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Congress has a long and ignoble history of exaggerated legislative responses to perceived health crises. They seem to be at it again.<?xml:namespace prefix = o ns = “urn:schemas-microsoft-com:office:office” />
In 1938, after a hastily-marketed drug containing an untested solvent (diethylene glycol, a potent poison) killed more than a hundred people within a few days, Congress introduced a requirement for the premarketing demonstration of safety (but not effectiveness) for new drugs.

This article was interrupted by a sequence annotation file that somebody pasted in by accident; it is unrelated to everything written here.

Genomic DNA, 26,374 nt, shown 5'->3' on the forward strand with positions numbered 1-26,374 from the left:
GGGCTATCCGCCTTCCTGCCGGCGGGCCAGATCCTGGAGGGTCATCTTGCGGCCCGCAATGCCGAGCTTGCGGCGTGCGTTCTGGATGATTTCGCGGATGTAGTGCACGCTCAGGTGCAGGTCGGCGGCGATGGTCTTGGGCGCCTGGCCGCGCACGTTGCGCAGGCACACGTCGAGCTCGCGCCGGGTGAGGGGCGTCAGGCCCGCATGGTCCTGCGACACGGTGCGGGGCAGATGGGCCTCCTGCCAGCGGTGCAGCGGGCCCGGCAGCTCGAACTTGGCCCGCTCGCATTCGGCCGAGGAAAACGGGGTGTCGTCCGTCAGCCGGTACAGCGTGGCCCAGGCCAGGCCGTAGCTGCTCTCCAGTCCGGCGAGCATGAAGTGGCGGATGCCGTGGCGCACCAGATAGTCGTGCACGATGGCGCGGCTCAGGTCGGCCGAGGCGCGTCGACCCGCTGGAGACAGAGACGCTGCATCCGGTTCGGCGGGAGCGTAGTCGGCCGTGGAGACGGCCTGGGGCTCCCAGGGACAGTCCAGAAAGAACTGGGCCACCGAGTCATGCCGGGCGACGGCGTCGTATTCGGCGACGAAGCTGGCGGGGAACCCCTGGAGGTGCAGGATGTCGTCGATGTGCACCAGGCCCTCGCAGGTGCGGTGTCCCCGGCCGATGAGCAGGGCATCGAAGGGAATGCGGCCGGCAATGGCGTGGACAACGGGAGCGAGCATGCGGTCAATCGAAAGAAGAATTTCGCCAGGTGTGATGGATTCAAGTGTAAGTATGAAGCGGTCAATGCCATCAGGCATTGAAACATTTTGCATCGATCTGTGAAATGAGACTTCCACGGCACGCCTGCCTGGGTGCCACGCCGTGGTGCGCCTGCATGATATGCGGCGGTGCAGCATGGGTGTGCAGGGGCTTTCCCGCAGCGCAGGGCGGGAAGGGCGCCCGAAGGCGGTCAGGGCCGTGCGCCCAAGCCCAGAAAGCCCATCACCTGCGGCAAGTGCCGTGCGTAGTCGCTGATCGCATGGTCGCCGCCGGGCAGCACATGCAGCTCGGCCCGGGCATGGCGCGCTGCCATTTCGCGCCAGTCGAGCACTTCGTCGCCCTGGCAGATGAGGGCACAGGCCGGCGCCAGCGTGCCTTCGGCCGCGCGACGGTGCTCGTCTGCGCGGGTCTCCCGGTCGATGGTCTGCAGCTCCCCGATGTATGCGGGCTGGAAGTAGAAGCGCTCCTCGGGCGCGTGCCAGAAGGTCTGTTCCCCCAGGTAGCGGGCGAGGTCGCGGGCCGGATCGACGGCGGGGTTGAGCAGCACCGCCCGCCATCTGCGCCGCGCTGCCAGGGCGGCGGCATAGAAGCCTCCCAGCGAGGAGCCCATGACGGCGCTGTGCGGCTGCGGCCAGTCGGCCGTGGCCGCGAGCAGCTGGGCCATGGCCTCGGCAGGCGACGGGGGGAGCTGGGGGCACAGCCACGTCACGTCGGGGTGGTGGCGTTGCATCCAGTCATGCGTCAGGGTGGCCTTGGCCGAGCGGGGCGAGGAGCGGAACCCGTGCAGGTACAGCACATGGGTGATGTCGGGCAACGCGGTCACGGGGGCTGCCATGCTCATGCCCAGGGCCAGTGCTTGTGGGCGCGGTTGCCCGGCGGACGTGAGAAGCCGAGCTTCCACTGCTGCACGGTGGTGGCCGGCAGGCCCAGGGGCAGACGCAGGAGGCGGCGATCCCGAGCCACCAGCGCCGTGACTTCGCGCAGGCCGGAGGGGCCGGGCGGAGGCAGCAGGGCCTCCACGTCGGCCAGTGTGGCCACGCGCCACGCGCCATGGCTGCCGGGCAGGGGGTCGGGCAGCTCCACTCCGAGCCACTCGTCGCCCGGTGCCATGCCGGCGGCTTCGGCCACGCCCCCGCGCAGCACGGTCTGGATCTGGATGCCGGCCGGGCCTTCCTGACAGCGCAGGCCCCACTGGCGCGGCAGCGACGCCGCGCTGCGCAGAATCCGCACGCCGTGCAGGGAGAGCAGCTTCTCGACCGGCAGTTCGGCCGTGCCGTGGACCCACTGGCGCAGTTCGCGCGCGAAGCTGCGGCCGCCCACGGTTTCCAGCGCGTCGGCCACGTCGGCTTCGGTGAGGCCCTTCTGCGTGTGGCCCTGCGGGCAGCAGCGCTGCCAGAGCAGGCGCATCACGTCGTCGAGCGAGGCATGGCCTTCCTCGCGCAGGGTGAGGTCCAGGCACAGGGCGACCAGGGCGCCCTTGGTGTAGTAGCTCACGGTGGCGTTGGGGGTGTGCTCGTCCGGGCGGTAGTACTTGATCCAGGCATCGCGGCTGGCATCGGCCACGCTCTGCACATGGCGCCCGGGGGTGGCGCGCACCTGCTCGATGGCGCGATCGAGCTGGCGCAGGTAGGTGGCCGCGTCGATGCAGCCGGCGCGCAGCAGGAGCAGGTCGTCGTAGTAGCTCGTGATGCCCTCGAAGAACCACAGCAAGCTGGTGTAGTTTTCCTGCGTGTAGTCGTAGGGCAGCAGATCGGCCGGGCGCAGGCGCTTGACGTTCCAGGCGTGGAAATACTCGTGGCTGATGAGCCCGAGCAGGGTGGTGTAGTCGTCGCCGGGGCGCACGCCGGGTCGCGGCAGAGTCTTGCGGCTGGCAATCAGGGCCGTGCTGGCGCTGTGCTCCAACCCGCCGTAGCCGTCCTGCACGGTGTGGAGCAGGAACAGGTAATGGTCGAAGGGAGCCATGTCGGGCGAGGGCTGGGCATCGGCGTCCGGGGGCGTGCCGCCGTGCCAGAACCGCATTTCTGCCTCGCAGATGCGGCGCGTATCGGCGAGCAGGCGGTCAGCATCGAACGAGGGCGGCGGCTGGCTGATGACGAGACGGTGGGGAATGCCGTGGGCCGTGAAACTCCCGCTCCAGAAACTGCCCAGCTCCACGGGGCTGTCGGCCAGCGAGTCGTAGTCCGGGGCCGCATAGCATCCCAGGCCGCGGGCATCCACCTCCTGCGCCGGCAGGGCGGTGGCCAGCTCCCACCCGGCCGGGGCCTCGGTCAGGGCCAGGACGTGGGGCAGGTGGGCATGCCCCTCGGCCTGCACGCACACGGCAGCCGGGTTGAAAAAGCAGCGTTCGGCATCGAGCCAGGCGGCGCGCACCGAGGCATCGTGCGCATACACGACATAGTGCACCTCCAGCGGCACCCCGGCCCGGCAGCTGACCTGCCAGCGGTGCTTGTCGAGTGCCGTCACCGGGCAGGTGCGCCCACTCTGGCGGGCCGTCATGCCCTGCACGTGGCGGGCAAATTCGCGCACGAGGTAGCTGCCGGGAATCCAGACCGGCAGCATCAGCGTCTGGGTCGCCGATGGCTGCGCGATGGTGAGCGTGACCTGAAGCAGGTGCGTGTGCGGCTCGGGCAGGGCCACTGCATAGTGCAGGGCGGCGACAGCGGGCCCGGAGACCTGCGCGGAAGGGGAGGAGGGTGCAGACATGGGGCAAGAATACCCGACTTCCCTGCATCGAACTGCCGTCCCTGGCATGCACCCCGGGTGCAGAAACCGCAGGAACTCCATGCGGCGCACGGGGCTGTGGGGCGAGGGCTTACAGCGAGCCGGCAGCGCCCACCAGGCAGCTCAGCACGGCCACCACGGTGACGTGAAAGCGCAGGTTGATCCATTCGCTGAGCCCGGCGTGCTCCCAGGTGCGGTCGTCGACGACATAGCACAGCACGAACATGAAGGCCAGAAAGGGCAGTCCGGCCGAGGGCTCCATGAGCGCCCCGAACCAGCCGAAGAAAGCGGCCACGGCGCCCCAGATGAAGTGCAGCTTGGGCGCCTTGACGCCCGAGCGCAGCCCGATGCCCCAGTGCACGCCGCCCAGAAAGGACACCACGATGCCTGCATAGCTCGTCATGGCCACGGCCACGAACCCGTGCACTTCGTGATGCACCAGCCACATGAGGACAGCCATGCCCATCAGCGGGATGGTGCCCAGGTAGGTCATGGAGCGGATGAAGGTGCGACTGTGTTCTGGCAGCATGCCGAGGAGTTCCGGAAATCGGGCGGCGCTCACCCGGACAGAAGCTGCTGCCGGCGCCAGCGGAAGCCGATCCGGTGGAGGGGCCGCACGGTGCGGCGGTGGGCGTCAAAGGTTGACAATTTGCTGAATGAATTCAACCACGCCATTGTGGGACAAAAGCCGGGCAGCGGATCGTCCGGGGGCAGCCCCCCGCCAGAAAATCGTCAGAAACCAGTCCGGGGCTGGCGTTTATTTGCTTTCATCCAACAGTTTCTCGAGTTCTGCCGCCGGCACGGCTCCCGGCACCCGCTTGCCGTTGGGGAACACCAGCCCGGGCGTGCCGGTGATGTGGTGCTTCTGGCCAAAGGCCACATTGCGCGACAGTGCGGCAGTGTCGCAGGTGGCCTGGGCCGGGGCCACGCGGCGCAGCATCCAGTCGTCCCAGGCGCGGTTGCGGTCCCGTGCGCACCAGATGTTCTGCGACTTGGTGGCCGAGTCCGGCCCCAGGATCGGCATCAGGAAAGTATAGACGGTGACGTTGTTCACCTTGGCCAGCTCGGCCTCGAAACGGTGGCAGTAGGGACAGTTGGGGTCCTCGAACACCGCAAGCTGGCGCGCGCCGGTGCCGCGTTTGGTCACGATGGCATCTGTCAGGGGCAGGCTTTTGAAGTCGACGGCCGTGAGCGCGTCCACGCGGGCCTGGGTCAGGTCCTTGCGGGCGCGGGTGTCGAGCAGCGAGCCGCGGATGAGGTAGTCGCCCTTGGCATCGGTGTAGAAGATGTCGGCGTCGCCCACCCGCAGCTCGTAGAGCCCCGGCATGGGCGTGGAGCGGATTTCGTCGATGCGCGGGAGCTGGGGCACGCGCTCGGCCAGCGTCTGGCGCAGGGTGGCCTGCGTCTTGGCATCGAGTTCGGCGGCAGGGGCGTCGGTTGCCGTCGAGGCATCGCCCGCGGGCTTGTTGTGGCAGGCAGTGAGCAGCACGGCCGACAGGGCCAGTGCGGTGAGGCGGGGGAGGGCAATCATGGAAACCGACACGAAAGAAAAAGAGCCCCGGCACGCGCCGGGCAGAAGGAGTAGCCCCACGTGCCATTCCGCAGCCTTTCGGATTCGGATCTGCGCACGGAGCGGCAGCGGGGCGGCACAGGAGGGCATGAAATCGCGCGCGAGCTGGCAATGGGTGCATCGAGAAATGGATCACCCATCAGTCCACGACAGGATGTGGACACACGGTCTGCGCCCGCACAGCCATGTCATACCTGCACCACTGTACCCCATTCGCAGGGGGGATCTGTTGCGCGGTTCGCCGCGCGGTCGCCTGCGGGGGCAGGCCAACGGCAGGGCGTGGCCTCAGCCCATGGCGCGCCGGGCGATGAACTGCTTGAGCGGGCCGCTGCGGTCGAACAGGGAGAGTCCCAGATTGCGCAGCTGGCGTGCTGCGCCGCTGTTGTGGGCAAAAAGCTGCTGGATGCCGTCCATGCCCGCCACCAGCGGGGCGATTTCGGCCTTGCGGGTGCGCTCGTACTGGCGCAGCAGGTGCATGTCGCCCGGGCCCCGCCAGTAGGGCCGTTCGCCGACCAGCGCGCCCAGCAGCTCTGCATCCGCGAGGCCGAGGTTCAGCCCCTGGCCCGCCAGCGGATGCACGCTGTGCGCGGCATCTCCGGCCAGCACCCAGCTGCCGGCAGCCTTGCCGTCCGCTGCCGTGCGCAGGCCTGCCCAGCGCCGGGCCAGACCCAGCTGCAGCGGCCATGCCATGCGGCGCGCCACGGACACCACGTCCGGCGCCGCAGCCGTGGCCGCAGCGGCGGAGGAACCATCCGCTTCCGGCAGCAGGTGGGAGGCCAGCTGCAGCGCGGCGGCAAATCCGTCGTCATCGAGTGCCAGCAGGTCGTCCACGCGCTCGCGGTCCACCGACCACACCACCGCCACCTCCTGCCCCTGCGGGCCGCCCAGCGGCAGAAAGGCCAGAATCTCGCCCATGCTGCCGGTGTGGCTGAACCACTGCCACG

The next pivotal event in <?xml:namespace prefix = st1 ns = “urn:schemas-microsoft-com:office:smarttags” />U.S. drug regulation came a quarter-century later in response to birth defects caused by the sedative thalidomide—although the drug was never approved for marketing in the United States, and the vast majority of adverse events occurred in Europe. Whereas under the 1938 statute a product could be marketed unless the Food and Drug Administration (FDA) actually denied approval of the new drug application (NDA), the 1962 drug legislation imposed important new constraints and requirements on drug sponsors. For the fi rst time, all human testing of new drugs, all drug advertising, and all labeling had to be reviewed and precleared by FDA, and the agency also promulgated regulations for good manufacturing practices (GMPs).